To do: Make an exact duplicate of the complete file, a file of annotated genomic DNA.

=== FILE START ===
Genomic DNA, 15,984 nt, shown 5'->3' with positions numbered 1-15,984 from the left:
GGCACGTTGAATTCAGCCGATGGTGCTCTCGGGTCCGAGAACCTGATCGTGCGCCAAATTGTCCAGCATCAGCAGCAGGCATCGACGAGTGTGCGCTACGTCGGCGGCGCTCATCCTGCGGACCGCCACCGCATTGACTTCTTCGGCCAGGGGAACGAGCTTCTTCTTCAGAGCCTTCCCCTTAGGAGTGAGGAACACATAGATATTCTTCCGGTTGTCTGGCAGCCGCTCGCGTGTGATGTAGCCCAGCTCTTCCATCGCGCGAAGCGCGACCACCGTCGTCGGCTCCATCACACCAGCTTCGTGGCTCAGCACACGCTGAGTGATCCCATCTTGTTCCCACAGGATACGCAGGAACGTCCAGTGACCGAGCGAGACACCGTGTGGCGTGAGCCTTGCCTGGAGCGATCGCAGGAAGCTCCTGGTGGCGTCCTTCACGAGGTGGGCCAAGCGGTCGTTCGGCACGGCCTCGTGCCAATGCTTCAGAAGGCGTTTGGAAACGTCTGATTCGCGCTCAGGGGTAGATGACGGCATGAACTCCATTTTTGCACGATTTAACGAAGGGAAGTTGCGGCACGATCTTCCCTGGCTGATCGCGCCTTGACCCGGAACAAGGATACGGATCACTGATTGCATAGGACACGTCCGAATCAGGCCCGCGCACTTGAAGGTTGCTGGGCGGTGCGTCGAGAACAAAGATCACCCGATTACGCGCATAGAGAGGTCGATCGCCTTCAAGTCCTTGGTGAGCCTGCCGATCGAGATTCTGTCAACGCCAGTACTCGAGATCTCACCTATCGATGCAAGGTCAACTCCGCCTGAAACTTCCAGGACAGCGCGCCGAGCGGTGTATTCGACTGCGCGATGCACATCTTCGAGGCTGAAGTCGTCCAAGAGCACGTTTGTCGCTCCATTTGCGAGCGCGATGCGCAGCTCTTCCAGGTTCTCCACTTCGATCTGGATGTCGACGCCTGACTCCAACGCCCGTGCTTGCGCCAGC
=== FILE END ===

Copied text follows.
Genomic DNA, 15,984 nt, shown 5'->3' with positions numbered 1-15,984 from the left:
GGCACGTTGAATTCAGCCGATGGTGCTCTCGGGTCCGAGAACCTGATCGTGCGCCAAATTGTCCAGCATCAGCAGCAGGCATCGACGAGTGTGCGCTACGTCGGCGGCGCTCATCCTGCGGACCGCCACCGCATTGACTTCTTCGGCCAGGGGAACGAGCTTCTTCTTCAGAGCCTTCCCCTTAGGAGTGAGGAACACATAGATATTCTTCCGGTTGTCTGGCAGCCGCTCGCGTGTGATGTAGCCCAGCTCTTCCATCGCGCGAAGCGCGACCACCGTCGTCGGCTCCATCACACCAGCTTCGTGGCTCAGCACACGCTGAGTGATCCCATCTTGTTCCCACAGGATACGCAGGAACGTCCAGTGACCGAGCGAGACACCGTGTGGCGTGAGCCTTGCCTGGAGCGATCGCAGGAAGCTCCTGGTGGCGTCCTTCACGAGGTGGGCCAAGCGGTCGTTCGGCACGGCCTCGTGCCAATGCTTCAGAAGGCGTTTGGAAACGTCTGATTCGCGCTCAGGGGTAGATGACGGCATGAACTCCATTTTTGCACGATTTAACGAAGGGAAGTTGCGGCACGATCTTCCCTGGCTGATCGCGCCTTGACCCGGAACAAGGATACGGATCACTGATTGCATAGGACACGTCCGAATCAGGCCCGCGCACTTGAAGGTTGCTGGGCGGTGCGTCGAGAACAAAGATCACCCGATTACGCGCATAGAGAGGTCGATCGCCTTCAAGTCCTTGGTGAGCCTGCCGATCGAGATTCTGTCAACGCCAGTACTCGAGATCTCACCTATCGATGCAAGGTCAACTCCGCCTGAAACTTCCAGGACAGCGCGCCGAGCGGTGTATTCGACTGCGCGATGCACATCTTCGAGGCTGAAGTCGTCCAAGAGCACGTTTGTCGCTCCATTTGCGAGCGCGATGCGCAGCTCTTCCAGGTTCTCCACTTCGATCTGGATGTCGACGCCTGACTCCAACGCCCGTGCTTGCGCCAGC